In accordance with University policy, all baccalaureate candidates must complete the general education requirements. Transfer credits are considered on an individual basis. All general education courses must be completed with a minimum grade of “C”.

Required Support Courses

*Satisfies General Education Requirements
**Graduates from CMCC, EMCC, KVCC, NMCC, SMMC and UMA are granted credits
~ Nursing Challenge exam available to RN’s.
***DANTES exam available.

The required support courses may be completed by several approved examination procedures. The nursing core and elective courses are offered online by UMFK.

General Information: Academic Progression Policies in the RN to BSN Track

To progress in the RN-to-BSN option, students must:

  1. Attainment of a “C” grade or better in all courses, including transfer courses; students must earn a grade of C+ or higher in any NUR/HLT course. Any general education or support course in which a student earns a “C-” grade or less is unacceptable, or a grade of C or less in any NUR/HLT course is unacceptable;
  2. Any general education or support course can be repeated, but only once, to achieve the necessary “C” grade, or C+ (NUR/HLT) core in nursing courses or 2.5 GPA;
  3. A student who receives less than a “C+” grade in two nursing (NUR/HLT) core courses, or receives less than a “C+” after repeating the same course, will be required to withdraw from the nursing program.
  4. Students must successfully complete the didactic, laboratory, and clinical components of a course to meet the requirements for the course. If students are unsuccessful in any of the course components, they must repeat the course in its entirety;
  5. Maintenance of a cumulative 2.5 grade point average in all coursework completed while matriculated at UMFK;
  6. To successfully complete any nursing course, students must achieve a minimum grade of 78% in the course. In addition, a minimum grade of 78% averaged over all written examinations must be achieved to pass each course.
  7. Elective NUR courses are offered by UMFK online. RN to BSN students are encouraged to speak to the academic advisor to determine which elective courses best meet individual interest and learning needs (NUR 342  or NUR 435R ). RN to BSN students may work with the Prior Learning Assessment Coordinator to ascertain if previous work experience or certification may be used to fulfill elective credit, for up to 6 credits maximum awarded. Students should be aware that prior learning credits do not count toward residency requirements.

Examinations. Program requirements are met through the examination process of College Level Examination Program (CLEP), nursing mobility and achievement examinations, or their equivalents, proficiency examinations, or by enrolling in courses at UMFK. Students are encouraged to use the CLEP (for general education courses) and Nursing Challenge (for nursing support courses) examinations option whenever possible to meet program requirements. Additional information is available through Student Support Services or the Division of Nursing.

Academic Policies Related to Nursing (all options - Traditional BSN, Accelerated BSN, and RN-BSN Tracks for Current and Returning Students)

Transfer coursework. Please also refer to transfer student language. All nursing coursework, for students in the traditional or accelerated track, must have been completed within the last 5 years to apply towards the bachelor of science in nursing (BSN) degree. If a student is not enrolled in clinical coursework for a period of 12 months or more, all clinical coursework must be repeated including didactic, laboratory, and clinical components. Once students are matriculated into the UMFK nursing program, they must complete all core nursing (NUR/HLT) courses through the UMFK nursing program. Once matriculated at UMFK, any transfer BIO coursework completed with a grade of C- or less, counts as a course attempt.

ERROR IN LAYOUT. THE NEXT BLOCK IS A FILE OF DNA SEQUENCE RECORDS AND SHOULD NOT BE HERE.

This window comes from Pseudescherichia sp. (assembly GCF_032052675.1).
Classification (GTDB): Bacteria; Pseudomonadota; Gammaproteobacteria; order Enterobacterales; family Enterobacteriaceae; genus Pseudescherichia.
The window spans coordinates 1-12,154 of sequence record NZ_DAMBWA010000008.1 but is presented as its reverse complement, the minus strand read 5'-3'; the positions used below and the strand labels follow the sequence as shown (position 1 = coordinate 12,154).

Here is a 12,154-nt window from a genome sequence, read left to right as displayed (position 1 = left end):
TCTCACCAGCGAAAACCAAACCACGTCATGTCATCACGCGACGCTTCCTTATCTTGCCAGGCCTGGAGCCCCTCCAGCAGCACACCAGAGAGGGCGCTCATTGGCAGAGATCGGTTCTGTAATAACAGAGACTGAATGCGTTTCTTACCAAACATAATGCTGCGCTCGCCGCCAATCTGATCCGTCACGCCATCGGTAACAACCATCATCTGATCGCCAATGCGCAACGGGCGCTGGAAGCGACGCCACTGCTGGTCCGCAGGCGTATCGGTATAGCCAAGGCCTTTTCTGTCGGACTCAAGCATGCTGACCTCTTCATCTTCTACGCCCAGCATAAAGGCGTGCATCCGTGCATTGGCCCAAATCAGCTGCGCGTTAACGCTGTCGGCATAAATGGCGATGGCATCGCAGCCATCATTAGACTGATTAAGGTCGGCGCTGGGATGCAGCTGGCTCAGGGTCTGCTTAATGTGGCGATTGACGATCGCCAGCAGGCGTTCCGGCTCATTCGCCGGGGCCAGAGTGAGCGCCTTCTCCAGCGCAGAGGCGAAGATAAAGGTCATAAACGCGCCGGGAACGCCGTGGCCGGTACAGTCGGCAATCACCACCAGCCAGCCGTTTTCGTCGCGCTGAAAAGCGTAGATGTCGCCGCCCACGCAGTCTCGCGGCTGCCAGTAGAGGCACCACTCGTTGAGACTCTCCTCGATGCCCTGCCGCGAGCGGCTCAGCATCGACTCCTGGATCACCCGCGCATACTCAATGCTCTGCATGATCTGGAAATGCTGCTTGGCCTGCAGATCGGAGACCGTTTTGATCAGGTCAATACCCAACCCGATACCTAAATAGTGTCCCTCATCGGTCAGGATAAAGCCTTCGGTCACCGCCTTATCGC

Transfer of a 3-credit pharmacology course is accepted for traditional or accelerated students only if the course was taken within the last 2 years and within the University of Maine system, and if the student achieved a grade of C+ or higher. Otherwise, successful completion of a comprehensive examination is required if the student completed a pharmacology course at another school within the past two years, earning a grade of C+ or higher. (tThis policy applies to students in the traditional or accelerated program tracks only; this does not apply to students in the RN to BSN program track).

Course waiver/substitution requests. Consistent with the UMFK Prior Learning Assessment (PLA policy (i.e. challenge exams, certifications, block credit, military credit), nursing students must submit their requests for PLA credit during their first semester of matriculation at UMFK. Otherwise, students requesting HLT/NUR course waiver or substitution must submit their completed application and have it approved prior to the semester in which the course is scheduled to be taken. Applications submitted by students during the semester in which they are enrolled in the course will not be considered.

Required prerequisite coursework for clinical preparation. All coursework must be completed and on the UMFK transcript with a grade of C or better, C+ or better for nursing (NUR) courses by the week before clinical classes start. Only final grades, posted on the transcript by the deadline, are acceptable. Nursing faculty and advisors will not attempt to locate missing grades. It is the student’s responsibility to assure all grade information is current. Prior to beginning any clinical courses, students must have completed, with a grade of C or better, C+ or better in nursing (NUR/HLT), in the following courses: NUR 200 , NUR 201 and NUR 202 labs or NUR 212 lab, NUR 230 , NUR 302 , NUR 309  with lab, BIO 220  with lab, BIO 221  with lab, BIO 353  with lab, BIO 363 , CHY 100  with lab, PSY 100 , and PSY 308 . Additionally, faculty and advisors recommend that all general education courses from the freshman and sophomore years are completed. Students may submit a letter to the Admissions, Advisement, and Advancement Committee to appeal any general education course not completed prior to beginning any clinical courses.